State of the Multiverse 39
If like me, you have enjoyed movies such as In The Mouth Of Madness and Dagon; then you are probably familiar with the works of H.P. Lovecraft.
A truly dog-eat-dog model of the universe, it is a dark and nihilistic universe, that leaves a stain on your soul the more exposure to it you receive. A stain that is strangely seductive.
If like me, you have enjoyed movies such as In The Mouth Of Madness and Dagon; then you are probably familiar with the works of H.P. Lovecraft. Despite the difficulty in actually getting hold of one of his books, Lovecraft is well known for the cosmology that has influenced modern day writers in science fiction and fantasy, from the works of Grant Morrison to even appearing in Virgin’s New Adventures Of Doctor Who (in White Heat for example). He painted a hostile universe, where the gods only exist to prey upon mortals, and leave the sanity of their worshippers in tatters if they catch but a glimpse of whom they serve.
A truly dog-eat-dog model of the universe, it is a dark and nihilistic universe, that leaves a stain on your soul the more exposure to it you receive. A stain that is strangely seductive, we keep watching the movies, reading the books and their offshoots, and we demand quality stories from them.
H.P. Lovecraft’s writing style is one that cannot be repeated. It is wordy, adjective heavy, and to attempt to copy his style will only ever produce a cheap copy, that produces a sensation of nails scratching down a chalkboard louder than an idiot-god’s burbling. Yet it is the content that was and remains his strength, and it is a challenge for a writer to convey that sense of everything you hold dear being undermined and perverted.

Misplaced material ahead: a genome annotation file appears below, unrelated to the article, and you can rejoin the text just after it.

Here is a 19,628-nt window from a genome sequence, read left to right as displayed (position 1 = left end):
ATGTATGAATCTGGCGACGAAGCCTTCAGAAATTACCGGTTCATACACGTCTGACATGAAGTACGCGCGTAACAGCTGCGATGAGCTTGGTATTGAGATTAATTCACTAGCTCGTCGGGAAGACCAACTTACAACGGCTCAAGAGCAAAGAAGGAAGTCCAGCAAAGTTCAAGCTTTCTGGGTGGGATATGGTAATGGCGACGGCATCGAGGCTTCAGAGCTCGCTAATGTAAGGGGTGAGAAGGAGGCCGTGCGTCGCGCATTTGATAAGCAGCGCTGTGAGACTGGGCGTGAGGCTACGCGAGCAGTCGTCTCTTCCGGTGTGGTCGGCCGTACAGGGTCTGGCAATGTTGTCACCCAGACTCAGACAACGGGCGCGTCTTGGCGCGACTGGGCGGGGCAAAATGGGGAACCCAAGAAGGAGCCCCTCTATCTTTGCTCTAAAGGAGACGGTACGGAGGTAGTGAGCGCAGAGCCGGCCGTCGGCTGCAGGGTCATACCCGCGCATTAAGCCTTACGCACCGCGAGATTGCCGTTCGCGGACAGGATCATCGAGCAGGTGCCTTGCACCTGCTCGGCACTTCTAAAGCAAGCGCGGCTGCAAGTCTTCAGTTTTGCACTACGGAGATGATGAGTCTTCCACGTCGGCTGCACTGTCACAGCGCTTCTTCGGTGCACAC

Why do we like this stuff? I have no idea, but we know it takes more than a preponderance of unpronounceable multi-syllable names to generate a story that will reawaken that stain.
Finally, Marvel have done this, with Realm Of Kings #1 from last week. Previous attempts, such as the obvious homage of Shuma-Gorath, as seen in the second volume of Strange Tales, have not reached the heights delivered to us by the capable hands of Dan Abnett. His darker twist on science fiction in comics is one I have always enjoyed (I highly recommend you to pick up his The Legion series as a perfect example) and the Marvel Cosmic has produced some excellent stories these past few years with his contributions.
Now to the plot. Former Protector Of The Universe Quasar travels through the Fault to explore what is at the other end, and encounters a universe fallen to the Elder Gods, and a team of Avengers in service to the Many-Angled Ones. The whole concept of angles is prevalent in Lovecraft, and you can see echoes of this in the Hellraiser mythos as well. Ever had an attic bedroom with a sloping roof? Not after you’ve read Lovecraft you won’t. But to see what has become of some of characters under such powers was a true surprise, and that is one of Abnett’s gifts. He actually made me exclaim out loud, when I realised the fate of one Marvel mainstay.
So, scared down to his very soul and now once more flesh and blood, Quasar has returned with dire warnings of doom. Still, his new body was created in the diseased universe, can it be trusted?
As much as I like Wendell, I imagine not. With infections like the Creed Of Flesh of the Marvel Zombies, or the technorganic plague that has raised its head once more in X-Necrosha, do we really need a new earth-threatening infection running around the mainstream earth?
Oh hell, yes!
Realm Of Kings:Inhumans #1 was quite the disappointment in comparison, but if the one-off special is anything to go by, then I will follow these mini-series religiously. The demise of the Magus is now forgiven, this is far more exciting. However, reading the solicitations for today, I’m not sure the Guardians Of The Galaxy have seen the last of him.
Realm Of Kings does not seem to have a definite structure yet, we cannot even be sure that the Many-Angled Ones are the threat. We have seen Mindless Ones, Monarch Starstalker and of course the Magus. The potential is limitless, and I find myself hoping the Fault will be around for a few more years to come. Realm Of Kings may well be just the story of Vulcan and Black Bolt, conspicuous by their absence so far. Six issues are surely not enough to deal with the rest of what’s out there.